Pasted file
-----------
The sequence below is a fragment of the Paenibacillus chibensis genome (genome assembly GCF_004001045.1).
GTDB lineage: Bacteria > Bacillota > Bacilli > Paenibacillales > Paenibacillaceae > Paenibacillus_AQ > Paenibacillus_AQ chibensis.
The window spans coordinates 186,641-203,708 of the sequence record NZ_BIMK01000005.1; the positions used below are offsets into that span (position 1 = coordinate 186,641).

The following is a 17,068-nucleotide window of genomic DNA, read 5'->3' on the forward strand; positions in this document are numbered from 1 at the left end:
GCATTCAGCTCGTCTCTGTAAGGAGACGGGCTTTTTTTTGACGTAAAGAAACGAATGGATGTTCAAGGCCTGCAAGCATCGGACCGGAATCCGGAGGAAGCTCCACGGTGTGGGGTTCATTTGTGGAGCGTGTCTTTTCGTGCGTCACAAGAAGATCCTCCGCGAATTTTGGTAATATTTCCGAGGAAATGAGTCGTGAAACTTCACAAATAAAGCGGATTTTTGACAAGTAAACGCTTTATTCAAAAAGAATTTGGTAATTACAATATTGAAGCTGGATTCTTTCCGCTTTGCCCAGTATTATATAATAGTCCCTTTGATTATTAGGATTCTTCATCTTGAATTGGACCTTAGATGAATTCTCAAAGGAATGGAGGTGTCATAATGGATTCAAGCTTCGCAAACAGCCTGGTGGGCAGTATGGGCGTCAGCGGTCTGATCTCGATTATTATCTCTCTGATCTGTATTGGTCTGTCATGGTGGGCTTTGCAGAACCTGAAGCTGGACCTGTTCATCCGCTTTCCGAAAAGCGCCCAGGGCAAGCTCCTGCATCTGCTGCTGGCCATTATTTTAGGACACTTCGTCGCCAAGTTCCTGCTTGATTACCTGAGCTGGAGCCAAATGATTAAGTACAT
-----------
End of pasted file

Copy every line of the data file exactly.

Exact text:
The sequence below is a fragment of the Paenibacillus chibensis genome (genome assembly GCF_004001045.1).
GTDB lineage: Bacteria > Bacillota > Bacilli > Paenibacillales > Paenibacillaceae > Paenibacillus_AQ > Paenibacillus_AQ chibensis.
The window spans coordinates 186,641-203,708 of the sequence record NZ_BIMK01000005.1; the positions used below are offsets into that span (position 1 = coordinate 186,641).

The following is a 17,068-nucleotide window of genomic DNA, read 5'->3' on the forward strand; positions in this document are numbered from 1 at the left end:
GCATTCAGCTCGTCTCTGTAAGGAGACGGGCTTTTTTTTGACGTAAAGAAACGAATGGATGTTCAAGGCCTGCAAGCATCGGACCGGAATCCGGAGGAAGCTCCACGGTGTGGGGTTCATTTGTGGAGCGTGTCTTTTCGTGCGTCACAAGAAGATCCTCCGCGAATTTTGGTAATATTTCCGAGGAAATGAGTCGTGAAACTTCACAAATAAAGCGGATTTTTGACAAGTAAACGCTTTATTCAAAAAGAATTTGGTAATTACAATATTGAAGCTGGATTCTTTCCGCTTTGCCCAGTATTATATAATAGTCCCTTTGATTATTAGGATTCTTCATCTTGAATTGGACCTTAGATGAATTCTCAAAGGAATGGAGGTGTCATAATGGATTCAAGCTTCGCAAACAGCCTGGTGGGCAGTATGGGCGTCAGCGGTCTGATCTCGATTATTATCTCTCTGATCTGTATTGGTCTGTCATGGTGGGCTTTGCAGAACCTGAAGCTGGACCTGTTCATCCGCTTTCCGAAAAGCGCCCAGGGCAAGCTCCTGCATCTGCTGCTGGCCATTATTTTAGGACACTTCGTCGCCAAGTTCCTGCTTGATTACCTGAGCTGGAGCCAAATGATTAAGTACAT